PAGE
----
Power and Perspective
Pauline Nevins November 9, 2019 - Auburn Journal
Perspective can be helpful. I thought about my late mother during the recent power outages. She was one among the hundreds of thousands of women and children evacuated from London to the countryside during World War II — protection from the incessant German bombing.
Although Mother was safe in the country — the bombs had stopped long ago — her memories lingered. During stormy weather, I'd come home from school and follow a thin line of gray smoke drifting from the small room under the stairs where the gas meter was located. There I’d find my mother, sitting in a chair, in the dark, smoking.
“When it thunders this bad,” she’d say, waving her Woodbine cigarette, oblivious to the fact she was sitting in a gas cupboard, "it brings back terrible memories of the London bombings. I wouldn't go to the air-raid shelters. People got buried alive in those things. I took my chances in the street."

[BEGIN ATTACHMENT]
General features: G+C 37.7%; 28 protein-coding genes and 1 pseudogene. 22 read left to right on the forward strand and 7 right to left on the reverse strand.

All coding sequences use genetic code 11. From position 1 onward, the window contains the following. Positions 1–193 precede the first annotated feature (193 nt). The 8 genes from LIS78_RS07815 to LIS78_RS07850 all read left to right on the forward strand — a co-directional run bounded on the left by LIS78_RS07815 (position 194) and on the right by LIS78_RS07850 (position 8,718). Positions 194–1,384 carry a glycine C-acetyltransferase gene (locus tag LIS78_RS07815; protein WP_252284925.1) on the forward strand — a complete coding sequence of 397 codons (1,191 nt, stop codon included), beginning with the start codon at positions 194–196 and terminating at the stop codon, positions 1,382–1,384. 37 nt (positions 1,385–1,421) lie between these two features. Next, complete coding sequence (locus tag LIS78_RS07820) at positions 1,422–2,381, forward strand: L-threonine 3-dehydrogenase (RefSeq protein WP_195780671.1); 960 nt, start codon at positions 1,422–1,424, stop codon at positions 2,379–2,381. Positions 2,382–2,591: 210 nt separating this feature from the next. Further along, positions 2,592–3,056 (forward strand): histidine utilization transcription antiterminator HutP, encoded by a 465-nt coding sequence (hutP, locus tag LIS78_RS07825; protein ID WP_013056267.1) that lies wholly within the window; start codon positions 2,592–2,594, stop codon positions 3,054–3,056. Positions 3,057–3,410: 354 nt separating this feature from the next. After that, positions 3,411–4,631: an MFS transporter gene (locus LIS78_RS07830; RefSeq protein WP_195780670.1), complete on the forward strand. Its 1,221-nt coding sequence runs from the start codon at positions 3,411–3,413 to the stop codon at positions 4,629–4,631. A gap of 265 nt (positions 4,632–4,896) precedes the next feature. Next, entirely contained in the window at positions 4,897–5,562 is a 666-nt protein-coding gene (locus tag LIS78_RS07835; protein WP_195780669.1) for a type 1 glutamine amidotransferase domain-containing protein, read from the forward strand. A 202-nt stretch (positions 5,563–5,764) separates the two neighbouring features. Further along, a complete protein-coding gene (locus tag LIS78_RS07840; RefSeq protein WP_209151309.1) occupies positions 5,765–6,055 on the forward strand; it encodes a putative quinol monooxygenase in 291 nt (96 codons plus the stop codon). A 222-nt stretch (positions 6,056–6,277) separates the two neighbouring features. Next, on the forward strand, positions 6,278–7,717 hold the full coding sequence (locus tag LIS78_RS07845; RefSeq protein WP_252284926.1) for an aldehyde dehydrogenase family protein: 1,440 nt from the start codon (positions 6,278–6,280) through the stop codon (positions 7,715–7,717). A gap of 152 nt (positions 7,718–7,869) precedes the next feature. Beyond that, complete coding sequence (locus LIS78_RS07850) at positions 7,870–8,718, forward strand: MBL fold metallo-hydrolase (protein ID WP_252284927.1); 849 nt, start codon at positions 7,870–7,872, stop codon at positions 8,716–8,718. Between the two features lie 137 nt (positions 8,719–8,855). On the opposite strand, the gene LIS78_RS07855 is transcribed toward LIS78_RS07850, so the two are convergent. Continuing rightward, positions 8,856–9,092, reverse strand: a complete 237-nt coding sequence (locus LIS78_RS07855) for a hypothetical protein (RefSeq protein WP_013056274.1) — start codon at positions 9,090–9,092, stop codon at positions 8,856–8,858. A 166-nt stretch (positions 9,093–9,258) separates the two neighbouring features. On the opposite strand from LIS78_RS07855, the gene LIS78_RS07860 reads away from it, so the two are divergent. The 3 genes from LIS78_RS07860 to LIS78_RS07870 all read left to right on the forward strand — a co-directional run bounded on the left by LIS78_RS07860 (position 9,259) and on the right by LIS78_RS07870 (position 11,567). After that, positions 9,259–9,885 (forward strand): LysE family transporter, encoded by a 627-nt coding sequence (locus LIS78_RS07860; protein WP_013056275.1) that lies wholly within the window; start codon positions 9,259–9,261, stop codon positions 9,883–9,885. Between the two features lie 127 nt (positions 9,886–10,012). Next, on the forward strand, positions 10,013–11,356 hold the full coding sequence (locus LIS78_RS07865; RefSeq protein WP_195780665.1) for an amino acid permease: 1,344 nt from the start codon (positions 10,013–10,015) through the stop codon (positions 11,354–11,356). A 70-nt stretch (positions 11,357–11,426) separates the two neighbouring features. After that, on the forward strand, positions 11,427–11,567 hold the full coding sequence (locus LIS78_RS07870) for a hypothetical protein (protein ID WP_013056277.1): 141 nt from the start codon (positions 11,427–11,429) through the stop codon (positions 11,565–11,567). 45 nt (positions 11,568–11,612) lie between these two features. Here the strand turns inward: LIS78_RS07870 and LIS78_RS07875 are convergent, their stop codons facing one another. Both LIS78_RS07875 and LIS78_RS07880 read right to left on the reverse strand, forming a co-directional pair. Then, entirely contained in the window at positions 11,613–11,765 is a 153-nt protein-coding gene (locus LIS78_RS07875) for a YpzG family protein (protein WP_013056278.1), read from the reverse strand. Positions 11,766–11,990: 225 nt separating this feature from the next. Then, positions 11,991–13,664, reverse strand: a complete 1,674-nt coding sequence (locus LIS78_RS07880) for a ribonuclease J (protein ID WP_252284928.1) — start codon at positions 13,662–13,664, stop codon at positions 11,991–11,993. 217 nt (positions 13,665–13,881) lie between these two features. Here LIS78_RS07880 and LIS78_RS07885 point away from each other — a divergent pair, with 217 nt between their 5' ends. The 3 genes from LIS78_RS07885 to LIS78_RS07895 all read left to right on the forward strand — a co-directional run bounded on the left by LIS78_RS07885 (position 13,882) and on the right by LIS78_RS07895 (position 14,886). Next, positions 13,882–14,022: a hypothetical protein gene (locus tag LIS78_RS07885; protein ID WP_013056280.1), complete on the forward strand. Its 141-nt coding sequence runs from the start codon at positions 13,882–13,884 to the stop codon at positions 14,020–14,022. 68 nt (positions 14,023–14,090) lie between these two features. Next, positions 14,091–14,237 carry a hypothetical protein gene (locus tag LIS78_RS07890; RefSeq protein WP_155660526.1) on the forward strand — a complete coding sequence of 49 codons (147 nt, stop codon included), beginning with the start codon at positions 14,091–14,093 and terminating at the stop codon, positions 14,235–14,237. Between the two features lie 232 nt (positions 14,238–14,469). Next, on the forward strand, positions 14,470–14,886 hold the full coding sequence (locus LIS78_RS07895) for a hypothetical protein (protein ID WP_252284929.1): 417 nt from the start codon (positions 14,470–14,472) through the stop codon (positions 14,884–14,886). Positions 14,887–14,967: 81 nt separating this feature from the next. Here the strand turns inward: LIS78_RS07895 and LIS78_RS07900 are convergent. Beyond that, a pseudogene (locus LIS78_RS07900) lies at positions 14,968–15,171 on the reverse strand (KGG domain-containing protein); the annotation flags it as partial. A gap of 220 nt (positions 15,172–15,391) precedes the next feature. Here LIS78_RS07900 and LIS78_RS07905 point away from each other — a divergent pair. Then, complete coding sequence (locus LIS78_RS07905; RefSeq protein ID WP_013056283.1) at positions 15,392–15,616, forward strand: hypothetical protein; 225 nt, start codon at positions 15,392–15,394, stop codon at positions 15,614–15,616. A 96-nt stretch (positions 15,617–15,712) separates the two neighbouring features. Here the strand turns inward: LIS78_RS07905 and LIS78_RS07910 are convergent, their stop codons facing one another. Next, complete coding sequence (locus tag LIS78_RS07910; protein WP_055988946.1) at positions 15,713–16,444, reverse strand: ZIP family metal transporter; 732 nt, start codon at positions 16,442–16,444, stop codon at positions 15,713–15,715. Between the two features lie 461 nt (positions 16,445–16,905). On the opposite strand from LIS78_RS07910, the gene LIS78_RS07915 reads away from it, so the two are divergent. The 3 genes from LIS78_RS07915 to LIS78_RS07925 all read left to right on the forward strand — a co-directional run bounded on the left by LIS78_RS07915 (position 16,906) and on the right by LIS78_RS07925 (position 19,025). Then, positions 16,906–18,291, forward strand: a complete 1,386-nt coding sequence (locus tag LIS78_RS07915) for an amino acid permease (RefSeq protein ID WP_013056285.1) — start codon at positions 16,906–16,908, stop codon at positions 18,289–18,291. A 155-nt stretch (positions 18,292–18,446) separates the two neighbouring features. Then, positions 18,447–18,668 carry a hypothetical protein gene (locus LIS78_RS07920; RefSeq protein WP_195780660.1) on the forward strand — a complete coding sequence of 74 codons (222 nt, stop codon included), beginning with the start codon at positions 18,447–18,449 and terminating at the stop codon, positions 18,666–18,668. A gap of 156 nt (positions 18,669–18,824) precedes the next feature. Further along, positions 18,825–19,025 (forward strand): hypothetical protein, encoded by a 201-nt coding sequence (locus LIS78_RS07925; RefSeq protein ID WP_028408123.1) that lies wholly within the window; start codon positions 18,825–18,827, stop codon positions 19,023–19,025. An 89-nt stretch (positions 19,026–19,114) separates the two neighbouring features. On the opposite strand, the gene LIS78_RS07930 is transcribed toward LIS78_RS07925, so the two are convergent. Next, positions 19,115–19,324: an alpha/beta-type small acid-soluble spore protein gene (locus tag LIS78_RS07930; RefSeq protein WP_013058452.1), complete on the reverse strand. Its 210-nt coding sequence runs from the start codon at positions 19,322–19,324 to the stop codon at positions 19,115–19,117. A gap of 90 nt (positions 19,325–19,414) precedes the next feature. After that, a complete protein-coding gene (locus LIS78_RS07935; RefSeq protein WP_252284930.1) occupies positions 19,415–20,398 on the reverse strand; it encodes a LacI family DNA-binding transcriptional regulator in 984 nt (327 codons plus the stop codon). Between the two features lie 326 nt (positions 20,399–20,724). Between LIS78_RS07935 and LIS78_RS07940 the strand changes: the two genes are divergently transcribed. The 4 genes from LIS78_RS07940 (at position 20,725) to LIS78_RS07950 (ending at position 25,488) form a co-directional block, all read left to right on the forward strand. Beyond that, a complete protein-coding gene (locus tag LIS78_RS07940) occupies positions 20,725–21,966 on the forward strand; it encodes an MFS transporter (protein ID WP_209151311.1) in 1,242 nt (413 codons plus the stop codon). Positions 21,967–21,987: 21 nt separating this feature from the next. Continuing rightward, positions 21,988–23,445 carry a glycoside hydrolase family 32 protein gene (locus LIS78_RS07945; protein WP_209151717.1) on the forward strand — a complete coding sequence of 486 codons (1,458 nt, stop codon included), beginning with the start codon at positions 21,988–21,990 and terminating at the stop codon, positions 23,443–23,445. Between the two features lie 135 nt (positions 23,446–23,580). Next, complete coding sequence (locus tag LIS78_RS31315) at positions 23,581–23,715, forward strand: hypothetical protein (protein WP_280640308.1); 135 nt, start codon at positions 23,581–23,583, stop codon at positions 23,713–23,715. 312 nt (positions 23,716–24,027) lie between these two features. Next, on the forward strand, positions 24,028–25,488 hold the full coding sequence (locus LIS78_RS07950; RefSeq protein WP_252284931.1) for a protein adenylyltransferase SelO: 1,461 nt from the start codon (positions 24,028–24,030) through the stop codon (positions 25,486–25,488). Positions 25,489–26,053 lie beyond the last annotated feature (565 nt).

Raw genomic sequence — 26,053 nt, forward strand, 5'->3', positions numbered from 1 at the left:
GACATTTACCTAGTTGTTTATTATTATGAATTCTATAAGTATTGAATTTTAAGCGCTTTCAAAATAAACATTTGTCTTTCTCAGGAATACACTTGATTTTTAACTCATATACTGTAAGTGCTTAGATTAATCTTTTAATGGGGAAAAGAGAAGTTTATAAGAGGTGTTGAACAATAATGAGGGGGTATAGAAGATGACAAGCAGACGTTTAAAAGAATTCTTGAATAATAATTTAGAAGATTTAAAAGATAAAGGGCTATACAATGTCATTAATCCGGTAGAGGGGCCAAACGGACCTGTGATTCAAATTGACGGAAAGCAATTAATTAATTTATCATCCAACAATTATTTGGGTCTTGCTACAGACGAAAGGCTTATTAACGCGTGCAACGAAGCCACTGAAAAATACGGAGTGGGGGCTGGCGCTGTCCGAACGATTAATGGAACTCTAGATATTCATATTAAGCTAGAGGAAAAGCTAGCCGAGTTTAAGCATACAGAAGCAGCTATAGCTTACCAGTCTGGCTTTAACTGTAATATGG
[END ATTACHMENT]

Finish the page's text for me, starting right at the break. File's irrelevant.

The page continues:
Remembering this last week, as my husband, Jim, and I sat with our knees touching across from each other at the table in our travel trailer parked near the garage, I was grateful. Grateful not only that we have a travel trailer powered by propane gas, one we almost sold in the summer, but that I’ve never suffered as my mother had — no bombs were dropping.
Camping in your own backyard may not have the same allure as hooking up in a campground but it can be fun. “Let’s play a game?” I suggested to my husband after he forced down the last piece of chicken he ever hoped to eat.
Without having to stand, Jim reached the overhead cupboard and pulled down a spiffy, small leather case. He undid the bronze-colored clasps. We looked at the contents. We looked at each other. We’d forgotten how to play backgammon. The leather case was replaced with a board game appropriately named "Sorry." After one win each we looked at the time. It was 7:30 p.m. Time for bed.